“Transparency is the politics of managing mistrust.”
— Ivan Krastev
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Enacted several years before the Vikings’ last Super Bowl appearance, Minnesota’s law governing disclosure of economic interests by public officials is dusty. If the state is to maintain its reputation for “good government,” the statute needs smart, bipartisan refinement.
The public focus on conflicts of interest among federal public officials has sharpened, justifiably. Chants of “drain the swamp,” accusations of “crony capitalism,” calls for the release of tax returns and reports of self-dealing by Cabinet members bombard us. A New York congressman was just arrested in an insider-trading case.
According to Google Trends, the words “emolument clause” stir increased public interest.
Voters shrug off these matters, believing the only thing distinguishing good from bad public officials is their degree of corruption. Others whose trust is less jaded are apoplectic that public officials actually allow personal financial interest to impact policy. Both sensibilities present a serious credibility problem for public officials.
The Minnesota Legislature must act to ensure that skepticism does not permeate fully to the state and local levels.
In Minnesota, the primary strategy for ensuring that our public officials do not put their financial interest ahead of the public interest is through disclosure. The logic is that a well-informed public will use its voting power to ensure that those in government act with fidelity. The key is for voters to have relevant information.
Minnesota law currently requires approximately 3,200 officials and candidates for public office — ranging from the governor to members of watershed districts — to file annual economic interest statements (EIS) with the Minnesota Campaign Finance and Public Disclosure Board. An EIS sets forth a public official’s sources of income, interests in real property, business affiliations and securities holdings. The statute also requires some metropolitan-area officials to file an EIS with their local units of government.
Beyond its failing to house all EIS reports in one easy-to-access location, the statute applies a one-size-fits-all approach. A member of a local watershed district or of the Board of Physical Therapy fills out the same EIS form as a state senator. This unnecessarily burdens people serving local political subdivisions and boards and may discourage participation by those who cherish privacy. Unfortunately, legislative efforts to permit a tiered disclosure system failed earlier this year.
Meanwhile, although reducing disclosure obligations for certain officials seems appropriate, public officials charged with creating and implementing statewide policies and budgets need to provide greater disclosure.
Since Minnesota’s disclosure statute was enacted, the proportion of households earning two incomes has increased from approximately 40 percent to more than 66 percent. As stated by the National Conference of State Legislatures, “Nearly all states require legislators to disclose some income-related information about family and household members.” However, Minnesota does not require disclosure of household financial information beyond the direct earnings and holdings of the public official. This creates a yawning disclosure gap.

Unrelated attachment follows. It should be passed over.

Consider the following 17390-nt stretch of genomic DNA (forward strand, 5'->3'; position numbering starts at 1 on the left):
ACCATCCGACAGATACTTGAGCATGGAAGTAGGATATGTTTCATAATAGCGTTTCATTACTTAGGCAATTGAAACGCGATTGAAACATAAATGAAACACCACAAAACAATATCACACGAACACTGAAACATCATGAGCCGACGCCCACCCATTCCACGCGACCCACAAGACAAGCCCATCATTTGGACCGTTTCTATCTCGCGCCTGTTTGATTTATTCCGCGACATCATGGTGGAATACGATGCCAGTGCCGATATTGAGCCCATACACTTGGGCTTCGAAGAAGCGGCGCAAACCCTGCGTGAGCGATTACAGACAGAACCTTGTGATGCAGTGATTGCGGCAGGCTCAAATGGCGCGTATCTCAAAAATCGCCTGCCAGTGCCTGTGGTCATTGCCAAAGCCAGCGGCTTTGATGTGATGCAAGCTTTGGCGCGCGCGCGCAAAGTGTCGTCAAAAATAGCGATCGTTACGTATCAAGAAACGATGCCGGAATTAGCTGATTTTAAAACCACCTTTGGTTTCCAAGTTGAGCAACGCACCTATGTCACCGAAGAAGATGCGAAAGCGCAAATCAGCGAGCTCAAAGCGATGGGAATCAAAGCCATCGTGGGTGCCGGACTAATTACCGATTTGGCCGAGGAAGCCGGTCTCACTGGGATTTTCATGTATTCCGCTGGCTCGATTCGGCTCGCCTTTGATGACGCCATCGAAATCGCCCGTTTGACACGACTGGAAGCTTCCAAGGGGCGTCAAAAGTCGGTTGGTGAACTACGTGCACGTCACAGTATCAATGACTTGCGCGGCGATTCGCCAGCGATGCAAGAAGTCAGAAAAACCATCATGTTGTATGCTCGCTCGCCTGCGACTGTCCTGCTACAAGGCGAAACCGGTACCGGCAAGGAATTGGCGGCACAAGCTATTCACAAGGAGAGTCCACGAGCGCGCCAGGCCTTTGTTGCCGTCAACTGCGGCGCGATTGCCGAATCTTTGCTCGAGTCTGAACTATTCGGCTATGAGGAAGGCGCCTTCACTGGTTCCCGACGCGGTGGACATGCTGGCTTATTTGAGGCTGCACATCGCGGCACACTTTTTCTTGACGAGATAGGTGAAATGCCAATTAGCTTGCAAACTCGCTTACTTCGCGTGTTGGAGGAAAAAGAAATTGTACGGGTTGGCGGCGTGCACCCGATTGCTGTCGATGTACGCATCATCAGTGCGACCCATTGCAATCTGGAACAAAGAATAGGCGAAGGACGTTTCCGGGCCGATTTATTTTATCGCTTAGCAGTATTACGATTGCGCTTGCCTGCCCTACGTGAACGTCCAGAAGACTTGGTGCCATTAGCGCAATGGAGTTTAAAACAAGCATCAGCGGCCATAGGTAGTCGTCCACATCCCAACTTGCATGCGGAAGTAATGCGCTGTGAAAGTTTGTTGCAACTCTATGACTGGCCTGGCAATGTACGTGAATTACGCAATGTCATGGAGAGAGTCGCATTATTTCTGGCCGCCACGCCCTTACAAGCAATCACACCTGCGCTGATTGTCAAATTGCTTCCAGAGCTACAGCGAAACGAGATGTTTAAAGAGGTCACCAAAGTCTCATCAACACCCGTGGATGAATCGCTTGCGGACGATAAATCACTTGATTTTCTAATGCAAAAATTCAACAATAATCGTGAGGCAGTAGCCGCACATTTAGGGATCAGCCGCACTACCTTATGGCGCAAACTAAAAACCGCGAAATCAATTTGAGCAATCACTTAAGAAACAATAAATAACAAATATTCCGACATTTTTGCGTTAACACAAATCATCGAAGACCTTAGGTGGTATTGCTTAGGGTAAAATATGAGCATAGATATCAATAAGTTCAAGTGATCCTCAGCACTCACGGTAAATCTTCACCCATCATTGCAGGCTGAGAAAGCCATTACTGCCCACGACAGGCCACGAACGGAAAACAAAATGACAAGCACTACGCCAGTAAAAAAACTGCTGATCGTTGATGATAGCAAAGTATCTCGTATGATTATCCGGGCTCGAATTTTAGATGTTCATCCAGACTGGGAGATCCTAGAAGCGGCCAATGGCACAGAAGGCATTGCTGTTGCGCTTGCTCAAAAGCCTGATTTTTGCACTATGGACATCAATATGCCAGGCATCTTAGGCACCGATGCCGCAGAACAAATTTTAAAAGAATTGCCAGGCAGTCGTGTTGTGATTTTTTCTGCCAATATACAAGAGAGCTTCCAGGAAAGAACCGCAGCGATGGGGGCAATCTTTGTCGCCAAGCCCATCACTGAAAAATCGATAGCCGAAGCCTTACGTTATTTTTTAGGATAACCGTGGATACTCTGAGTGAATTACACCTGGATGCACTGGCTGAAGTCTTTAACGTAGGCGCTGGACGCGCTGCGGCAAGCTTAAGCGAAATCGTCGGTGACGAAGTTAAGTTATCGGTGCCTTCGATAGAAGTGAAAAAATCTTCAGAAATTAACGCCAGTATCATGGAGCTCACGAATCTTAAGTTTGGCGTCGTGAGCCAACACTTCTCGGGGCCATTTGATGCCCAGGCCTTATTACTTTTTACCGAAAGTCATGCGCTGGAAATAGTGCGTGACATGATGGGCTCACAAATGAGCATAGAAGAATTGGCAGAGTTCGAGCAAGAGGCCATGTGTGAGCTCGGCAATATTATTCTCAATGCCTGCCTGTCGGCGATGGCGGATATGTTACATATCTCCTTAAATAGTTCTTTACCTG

Additionally, while information about sources of income and business affiliations must be disclosed, a public official is not specifically required to disclosure connections to government contracts. For example, one current gubernatorial candidate serves on the boards of two publicly held companies. Many voters will find that an asset, but shouldn’t our disclosure law require that candidate to tell us whether those companies do business with the state?
Further, elected officials often have budgeting and policy oversight of licensure or permitting procedures. Unlike other states, Minnesota does not require the disclosure of licenses or permits held by elected public officials. These officials may owe fiduciary duties to others through a nonpublic role as a trustee, investment adviser, member of a board, shareholder or lawyer. That means they owe a duty of loyalty to others that could potentially conflict with their public responsibilities.
Minnesota does require self-reporting by public officials and, where possible, abstention from acting if conflicts arise in the execution of their duties. However, that self-reporting requirement is toothless. Similarly, the statutory penalty provisions for late filing of EIS reports permit a maximum fine of $1,100, an amount that may have seemed substantial when the law was enacted but certainly does not work as a meaningful deterrent today. In reality, the only deterrent is public shaming, which is dependent on media interest.
In order to quell public cynicism and discourage public corruption, the next Legislature must create meaningful economic interest disclosure requirements with meaningful penalties. The issue is whether legislators are prepared to impose additional disclosure obligations on themselves or, through inaction, will fuel growing public mistrust.
Robert Moilanen, a Minnetonka lawyer, is a member of the Minnesota Campaign Finance and Public Disclosure Board. The views expressed are his own.